Madman All-New Giant-Size Super Ginchy Special One Shot Review
Ready for an insane adventure with Madman? I'm not and after reading this I never want to be. All four tales spun in this giant-sized issue definitely give you more pages (and it costs more for them too) but none have very interesting stories. They often lead to nowhere and seem to have no point, and the constantly changing art has its moments, but they are fleeting and not memorable enough for even an honorable mention. Only fans of the characters or of the beat generation may enjoy this Ginchy special.
The first story in this special one-shot is titled "If I Should Live to See the Day I Die!" Madman is talking to Cadaver and precedes to fall down a seemingly endless hole having enough time to write a novel twice in his head and listen to Pink Floyd. Sound crazy? It is called "Madman" after all...
This first story by Zane Michael "Doc" Allred has the most sustenance out of all the stories. You know Cadaver is an awesome character when the first thing you hear him say is "..and that's when I took her ear." He was the most interesting character in this entire serious, his face literally falling off while he talks to Madman. His performance in the comic upstages Madman's early on only to be shattered when he starts crying for his mommy. The actual story was just one long running joke that was not always that funny and lacked a very climactic ending.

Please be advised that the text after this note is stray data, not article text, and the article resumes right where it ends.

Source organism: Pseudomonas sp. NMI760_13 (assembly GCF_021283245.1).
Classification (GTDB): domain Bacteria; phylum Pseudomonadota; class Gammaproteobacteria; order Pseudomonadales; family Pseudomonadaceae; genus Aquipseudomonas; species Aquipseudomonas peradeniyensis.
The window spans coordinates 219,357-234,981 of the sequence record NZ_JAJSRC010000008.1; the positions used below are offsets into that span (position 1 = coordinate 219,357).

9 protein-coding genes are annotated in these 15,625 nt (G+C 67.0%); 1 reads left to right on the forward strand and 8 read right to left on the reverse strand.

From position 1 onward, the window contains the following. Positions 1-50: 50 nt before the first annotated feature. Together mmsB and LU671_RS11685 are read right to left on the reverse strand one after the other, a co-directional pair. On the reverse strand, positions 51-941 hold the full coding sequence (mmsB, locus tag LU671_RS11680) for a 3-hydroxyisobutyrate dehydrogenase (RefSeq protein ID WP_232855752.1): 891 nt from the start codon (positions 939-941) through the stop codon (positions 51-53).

The artwork was fairly decent. It had a Sunday-morning cartoon feel to it that fit with Madman's character: a loony and out-of-place-world not to be taken seriously. The art also had a vibrant appeal to the eye and the pin-up from this story was great.
The artwork still could not hide the fact that the story was far from Oscar worthy though it wasn't trying to be, and the gags it tried to pull were only successful about half the time, which is better than just striking out completely but not enough to hit a homerun.